Such attacks are called phishing. In a phishing attack, cybercriminals usually send an email message with some popular service logo (for example, Microsoft, DHL, Amazon, Netflix), create urgency (wrong shipping address, expired password, etc.), and place a link which they hope their potential victims will click on.
After clicking the link presented in such email message, victims are redirected to a fake website that looks identical or extremely similar to the original one. Victims are then asked to enter their password, credit card details, or some other information that gets stolen by cybercriminals.
Emails with Malicious Attachments
Another popular attack vector is email spam with malicious attachments that infect users' computers with malware. Malicious attachments usually carry trojans that are capable of stealing passwords, banking information, and other sensitive information.
In such attacks, cybercriminals' main goal is to trick their potential victims into opening an infected email attachment. To achieve this goal, email messages usually talk about recently received invoices, faxes, or voice messages.
If a potential victim falls for the lure and opens the attachment, their computers get infected, and cybercriminals can collect a lot of sensitive information.
While it's a more complicated method to steal personal information (spam filters and antivirus programs usually detect such attempts), if successful, cybercriminals can get a much wider array of data and can collect information for a long period of time.
This is a type of phishing. In this case, users receive an email claiming that a cybercriminal could access the webcam of the potential victim and has a video recording of one's masturbation.
To get rid of the video, victims are asked to pay a ransom (usually using Bitcoin or another cryptocurrency). Nevertheless, all of these claims are false - users who receive such emails should ignore and delete them.
How to spot a malicious email?
While cyber criminals try to make their lure emails look trustworthy, here are some things that you should look for when trying to spot a phishing email:
- Check the sender's ("from") email address: Hover your mouse over the "from" address and check if it's legitimate. For example, if you received an email from Microsoft, be sure to check if the email address is @microsoft.com and not something suspicious like @m1crosoft.com, @microsfot.com, @account-security-noreply.com, etc.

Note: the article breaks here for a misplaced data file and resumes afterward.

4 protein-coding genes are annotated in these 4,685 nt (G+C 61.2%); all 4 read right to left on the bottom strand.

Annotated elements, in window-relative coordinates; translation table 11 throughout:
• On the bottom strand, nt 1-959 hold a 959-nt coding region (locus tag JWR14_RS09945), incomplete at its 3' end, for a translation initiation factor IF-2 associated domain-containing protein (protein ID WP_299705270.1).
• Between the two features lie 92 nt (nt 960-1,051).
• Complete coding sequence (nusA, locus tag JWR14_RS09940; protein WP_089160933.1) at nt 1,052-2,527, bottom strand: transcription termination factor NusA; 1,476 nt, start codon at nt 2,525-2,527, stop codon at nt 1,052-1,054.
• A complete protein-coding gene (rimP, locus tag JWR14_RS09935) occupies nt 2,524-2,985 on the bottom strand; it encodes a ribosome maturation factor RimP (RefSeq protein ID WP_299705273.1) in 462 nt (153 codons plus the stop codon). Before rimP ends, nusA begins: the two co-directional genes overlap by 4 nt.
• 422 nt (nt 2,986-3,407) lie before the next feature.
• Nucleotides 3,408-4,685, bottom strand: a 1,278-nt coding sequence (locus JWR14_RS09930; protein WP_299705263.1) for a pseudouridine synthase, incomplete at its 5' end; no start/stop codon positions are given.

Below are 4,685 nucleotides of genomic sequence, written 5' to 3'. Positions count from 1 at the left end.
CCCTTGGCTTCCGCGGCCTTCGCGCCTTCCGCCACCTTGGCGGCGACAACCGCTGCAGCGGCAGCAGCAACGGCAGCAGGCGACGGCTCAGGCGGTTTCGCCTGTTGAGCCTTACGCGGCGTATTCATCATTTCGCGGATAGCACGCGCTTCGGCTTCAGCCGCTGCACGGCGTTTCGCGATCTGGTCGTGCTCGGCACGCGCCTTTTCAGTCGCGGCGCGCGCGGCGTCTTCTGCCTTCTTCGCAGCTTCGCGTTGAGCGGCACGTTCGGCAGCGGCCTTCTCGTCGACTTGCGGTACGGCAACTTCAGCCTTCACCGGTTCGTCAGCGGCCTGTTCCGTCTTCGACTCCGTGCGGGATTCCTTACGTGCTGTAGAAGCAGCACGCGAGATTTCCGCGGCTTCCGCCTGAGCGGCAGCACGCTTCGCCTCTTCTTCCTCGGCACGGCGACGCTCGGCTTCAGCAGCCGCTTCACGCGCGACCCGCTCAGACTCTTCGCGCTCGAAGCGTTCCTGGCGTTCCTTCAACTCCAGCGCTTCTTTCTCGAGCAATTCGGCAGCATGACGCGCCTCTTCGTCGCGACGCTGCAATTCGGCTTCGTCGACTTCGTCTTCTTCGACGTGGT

- Check for generic greetings: If the greeting in the email is "Dear user", "Dear @youremail.com", "Dear valued customer", this should raise suspiciousness. Most commonly, companies call you by your name. Lack of this information could signal a phishing attempt.
- Check the links in the email: Hover your mouse over the link presented in the email, if the link that appears seems suspicious, don't click it. For example, if you received an email from Microsoft and the link in the email shows that it will go to firebasestorage.googleapis.com/v0... you shouldn't trust it. It's best not to click any links in the emails but to visit the company website that sent you the email in the first place.
- Don't blindly trust email attachments: Most commonly, legitimate companies will ask you to log in to their website and to view any documents there; if you received an email with an attachment, it's a good idea to scan it with an antivirus application. Infected email attachments are a common attack vector used by cybercriminals.
To minimise the risk of opening phishing and malicious emails we recommend using Combo Cleaner Antivirus for Windows.
Example of a spam email:
What to do if you fell for an email scam?
- If you clicked on a link in a phishing email and entered your password - be sure to change your password as soon as possible. Usually, cybercriminals collect stolen credentials and then sell them to other groups that use them for malicious purposes. If you change your password in a timely manner, there's a chance that criminals won't have enough time to do any damage.
- If you entered your credit card information - contact your bank as soon as possible and explain the situation. There's a good chance that you will need to cancel your compromised credit card and get a new one.
- If you see any signs of identity theft - you should immediately contact the Federal Trade Commission. This institution will collect information about your situation and create a personal recovery plan.
- If you opened a malicious attachment - your computer is probably infected, you should scan it with a reputable antivirus application. For this purpose, we recommend using Combo Cleaner Antivirus for Windows.
- Help other Internet users - report phishing emails to Anti-Phishing Working Group, FBI’s Internet Crime Complaint Center, National Fraud Information Center and U.S. Department of Justice.
Frequently Asked Questions (FAQ)
Why did I receive this email?
This email was sent to many addresses. As a rule, malspam campaigns (emails used to deliver malware) are not personal.
I have downloaded and opened a file attached to this email, is my computer infected?
No, computers get infected via malicious MS Office documents after enabling macros commands (enabling content or editing). MS Office opens suspicious documents in Protected View mode (unless a document is opened with MS Office released before 2010). However, when recipients open malicious executables, computers get infected without taking additional steps.
I have read the email but didn't open the attachment, is my computer infected?
No, opening emails is harmless. Malware cannot infect computers without opening links or files included in emails.
Will Combo Cleaner remove malware infections that were present in email attachment?
Yes, Combo Cleaner has an antivirus scanner that can detect almost all known malware. Since high-end malware usually hides deep in the system, it is strongly recommended to run a full system scan.